- The loss of tax revenue from remote sales had grown from $3 billion to $33 billion.
But while the ease and impact of making remote sales had been increasing, the states had seriously ameliorated the burden of collecting taxes on those sales. Many states had spent the last 15 years on the Streamlined Sales and Use Tax Agreement, collaborating to bring uniformity to their sales tax definitions, administration, and collection. And technological developments from companies like Avalara -- subsidized by the states -- had greatly reduced the burden of calculating the tax due on purchases anywhere in the country.
Therefore, given "the present realities of the interstate marketplace," the Court concluded that it must overrule its holdings from Quill and Bellas Hess:
The real world implementation of Commerce Clause doctrines now makes it manifest that the physical presence rule as defined by Quill must give way to the far-reaching systemic and structural changes in the economy and many other societal dimensions caused by the Cyber Age. Though Quill was wrong on its own terms when it was decided in 1992, since then the Internet revolution has made its earlier error all the more egregious and harmful.
South Dakota v. Wayfair, Inc., 138 S. Ct. 2080, 2097 (2018).
Of course, this was not the first or only case to find that the rationale for a precedent was outdated. Others include:
- “The limitation of marriage to opposite-sex couples may long have seemed natural and just, but its inconsistency with the central meaning of the fundamental right to marry is now manifest.” Obergefell v. Hodges, 576 U.S. 644, 670-71 (2015), overruling
Baker v. Nelson, 409 U.S. 810 (1972)
- "The deficiencies in Bowers became even more apparent in the years following its announcement. [Bowers relied on the prevalance of similar laws in other states as a basis for upholding Georgia's anti-sodomy law, but] the 25 States with laws prohibiting the relevant conduct referenced in the Bowers decision are reduced now to 13, of which 4 enforce their laws only against homosexual conduct. Lawrence v. Texas, 539 U.S. 558, 573 (2003), overruling Bowers v. Hardwick, 478 U.S. 186, 106 S. Ct. 2841 (1986)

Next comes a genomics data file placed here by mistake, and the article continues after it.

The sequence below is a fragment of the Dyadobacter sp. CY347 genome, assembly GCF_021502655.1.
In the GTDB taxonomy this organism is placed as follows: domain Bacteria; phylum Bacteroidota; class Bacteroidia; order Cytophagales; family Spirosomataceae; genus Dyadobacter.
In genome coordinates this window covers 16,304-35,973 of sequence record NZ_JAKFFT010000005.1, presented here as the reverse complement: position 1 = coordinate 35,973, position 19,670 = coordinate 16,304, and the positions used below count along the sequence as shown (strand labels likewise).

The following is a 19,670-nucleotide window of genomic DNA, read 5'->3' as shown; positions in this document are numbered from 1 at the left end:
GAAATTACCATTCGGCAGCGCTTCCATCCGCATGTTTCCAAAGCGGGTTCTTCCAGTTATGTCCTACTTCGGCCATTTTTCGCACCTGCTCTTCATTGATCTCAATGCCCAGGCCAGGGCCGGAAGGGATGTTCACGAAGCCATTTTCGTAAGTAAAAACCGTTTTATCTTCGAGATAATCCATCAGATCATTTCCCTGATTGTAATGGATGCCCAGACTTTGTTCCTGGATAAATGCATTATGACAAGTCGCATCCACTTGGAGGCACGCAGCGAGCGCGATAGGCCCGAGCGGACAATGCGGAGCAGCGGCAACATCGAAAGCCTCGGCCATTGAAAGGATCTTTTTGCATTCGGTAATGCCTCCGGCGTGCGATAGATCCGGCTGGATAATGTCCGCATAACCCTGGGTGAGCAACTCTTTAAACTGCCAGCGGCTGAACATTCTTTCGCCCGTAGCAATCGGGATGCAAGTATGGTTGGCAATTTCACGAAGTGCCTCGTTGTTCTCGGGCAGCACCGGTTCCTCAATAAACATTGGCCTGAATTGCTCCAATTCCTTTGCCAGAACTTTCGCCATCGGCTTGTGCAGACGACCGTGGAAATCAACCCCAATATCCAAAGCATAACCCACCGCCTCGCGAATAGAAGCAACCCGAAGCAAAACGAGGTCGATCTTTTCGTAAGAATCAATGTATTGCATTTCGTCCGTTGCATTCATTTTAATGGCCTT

- "Experience in applying the doctrine of Swift v. Tyson, had revealed its defects, political and social; and the benefits expected to flow from the rule did not accrue." Erie R. Co. v. Tompkins, 304 U.S. 64, 74-75 (1938), overruling Swift v. Tyson, 41 U.S. 1 (1842).
- "It is untenable to suggest these days that it would be a special hardship for each and every woman to perform jury service or that society cannot spare any women from their present duties." Taylor v. Louisiana, 419 U.S. 522, 533-35 (1975), overruling Hoyt v. Florida, 368 U.S. 57 (1961).
- "Austin is undermined by experience since its announcement. ... Rapid changes in technology—and the creative dynamic inherent in the concept of free expression—counsel against upholding a law that restricts political speech in certain media or by certain speakers. Today, 30–second television ads may be the most effective way to convey a political message. Soon, however, it may be that Internet sources, such as blogs and social networking Web sites, will provide citizens with significant information about political candidates and issues." Citizens United v. Fed. Election Comm'n, 558 U.S. 310, 364-65 (2010), overruling Austin v. Michigan Chamber of Commerce, 494 U.S. 652, 110 S. Ct. 1391 (1990).